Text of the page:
Since the 1950s, a number of psychiatrists, medical doctors, and psychologists have turned to hypnosis as a complementary treatment for ailments from cancer pain to severe phobias. Some hypnotize patients themselves; others refer patients to outside hypnotists. According to the nonprofit Center for the Advancement of Health in Washington, evidence is abundant that hypnotism works to relieve pain and anxiety. But can a heavy person be hypnotized into being skinny?
Some advertisements make pretty hefty claims to help you lose weight fast and effortlessly -- weight that you will keep off "for a lifetime." David Patterson, who's spent many years researching hypnotism with grants from the National Institutes of Health, warns that these programs often don't live up to their claims. Hypnosis cannot be effective as a sole treatment, Patterson says, but rather in combination with a comprehensive weight loss program that teaches proper eating habits and exercise. In this context, he says hypnosis can be "extremely effective."
"Losing weight and keeping it off almost always involves changes in lifestyle," says Patterson, a professor in the Department of Rehabilitation Medicine at the University of Washington in Seattle. "The person who claims that he can hypnotize you to lose weight, with hypnosis as a treatment in itself, is usually a quack."
Hypnosis can be costly, too, averaging more than $1,000 for a program, or from $60 to $80 per hour. And most insurance companies won't cover the treatment unless it's performed by a doctor or another licensed healthcare professional.
Though practitioners claim that losing weight through hypnotism is easy, it's not effortless. A patient has to want to change, and once he or she has made that decision, has to do the exercise and eat the right foods. The role of the hypnotist is to urge the patient to adopt healthful behavior, through the power of suggestion -- the implantation of an idea into a patient's subconscious mind, in hope that it will affect waking behavior after the session. A suggestion may be an exercise scenario, in which the patient, under trance, is asked to visualize himself or herself exercising and feeling good about it.
A suggestion may also be for the purpose of aversion. An overeater with an appetite for doughnuts, for example, might be asked by the hypnotist to visualize the harm that doughnuts do to the body, making them seem unappetizing, and even erasing them from existence for the patient.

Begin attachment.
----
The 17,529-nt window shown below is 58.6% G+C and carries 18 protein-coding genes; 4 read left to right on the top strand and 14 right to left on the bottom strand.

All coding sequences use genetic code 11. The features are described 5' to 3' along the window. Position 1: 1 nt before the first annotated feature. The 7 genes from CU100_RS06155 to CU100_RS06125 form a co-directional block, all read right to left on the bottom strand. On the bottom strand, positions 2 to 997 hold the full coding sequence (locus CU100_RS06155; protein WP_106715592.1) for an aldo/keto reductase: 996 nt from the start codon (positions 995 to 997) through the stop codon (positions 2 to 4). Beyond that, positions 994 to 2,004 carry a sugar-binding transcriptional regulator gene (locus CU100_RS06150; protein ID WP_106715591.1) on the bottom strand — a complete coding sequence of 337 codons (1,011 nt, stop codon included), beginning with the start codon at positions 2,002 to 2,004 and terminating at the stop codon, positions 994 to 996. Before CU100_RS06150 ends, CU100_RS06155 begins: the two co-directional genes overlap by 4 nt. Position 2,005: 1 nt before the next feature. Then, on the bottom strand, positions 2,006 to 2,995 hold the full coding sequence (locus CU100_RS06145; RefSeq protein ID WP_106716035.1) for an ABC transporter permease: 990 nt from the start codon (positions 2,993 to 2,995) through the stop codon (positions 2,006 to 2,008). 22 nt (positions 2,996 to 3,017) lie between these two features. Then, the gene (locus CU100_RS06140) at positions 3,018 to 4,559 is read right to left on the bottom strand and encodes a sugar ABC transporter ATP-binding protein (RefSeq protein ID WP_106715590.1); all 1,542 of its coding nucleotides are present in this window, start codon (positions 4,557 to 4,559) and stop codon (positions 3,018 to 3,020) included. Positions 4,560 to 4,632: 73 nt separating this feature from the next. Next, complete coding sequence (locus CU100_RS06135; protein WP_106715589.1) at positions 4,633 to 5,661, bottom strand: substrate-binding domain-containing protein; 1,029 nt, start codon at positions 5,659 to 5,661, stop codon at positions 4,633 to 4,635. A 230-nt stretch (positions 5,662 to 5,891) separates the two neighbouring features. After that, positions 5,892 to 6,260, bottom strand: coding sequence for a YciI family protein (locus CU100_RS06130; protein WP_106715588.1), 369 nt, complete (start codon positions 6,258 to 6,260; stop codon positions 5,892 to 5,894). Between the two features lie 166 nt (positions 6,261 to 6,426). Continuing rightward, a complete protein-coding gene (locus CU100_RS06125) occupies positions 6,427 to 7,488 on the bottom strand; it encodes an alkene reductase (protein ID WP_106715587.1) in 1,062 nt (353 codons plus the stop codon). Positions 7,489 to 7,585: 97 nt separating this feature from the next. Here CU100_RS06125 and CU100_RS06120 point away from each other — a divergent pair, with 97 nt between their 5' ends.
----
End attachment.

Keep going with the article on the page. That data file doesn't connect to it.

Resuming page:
"We take [a patient's] negative habits and change them through hypnosis," says Cheryl Beshada, a certified hypnotherapist.
Joy Price, a retired elementary-school teacher, tried hypnosis twice without losing a pound. First, Price tried weekly one-on-one sessions. After a couple of months, she knew it wasn't working and decided to try group-hypnosis therapy. This time around, she lost about 5 pounds only to gain it right back. After giving up hypnosis altogether, Price lost 40 pounds on a more traditional weight loss plan.
But, Price says, she never felt bad about spending the money on hypnosis because the treatments were so relaxing. And one part of the therapy did work for her: "Chocolate is my comfort food," she says. "And the one thing that hypnosis did for me is that when I need to, I can think of chocolate as being like Crisco or lard, and I really don't want it anymore. It's a real aversion for me."
To make life-long changes through hypnotism, Beshada says that the patient has to have a desire to learn healthy behavior. Even hypnosis isn't strong enough to make a person do something against his or her will. According to Katie Evans, creator of the Lighten Up hypnosis and weight loss program in Washington, the No. 1 reason people don't lose weight under a hypnosis program is resistance to change.
Sometimes, even the will to change isn't enough to make hypnotism work. About 5% of people are simply incapable of being hypnotized, according to Arreed Barabasz, a psychology professor at Washington State University in Pullman and author of many works on clinical hypnosis. There are others -- about 5%-7% of the population -- who are hypnotized very easily, allowing them to go into a trance-like state whenever they need to calm down or alleviate pain. According to Barabasz, most of us fall somewhere in the middle.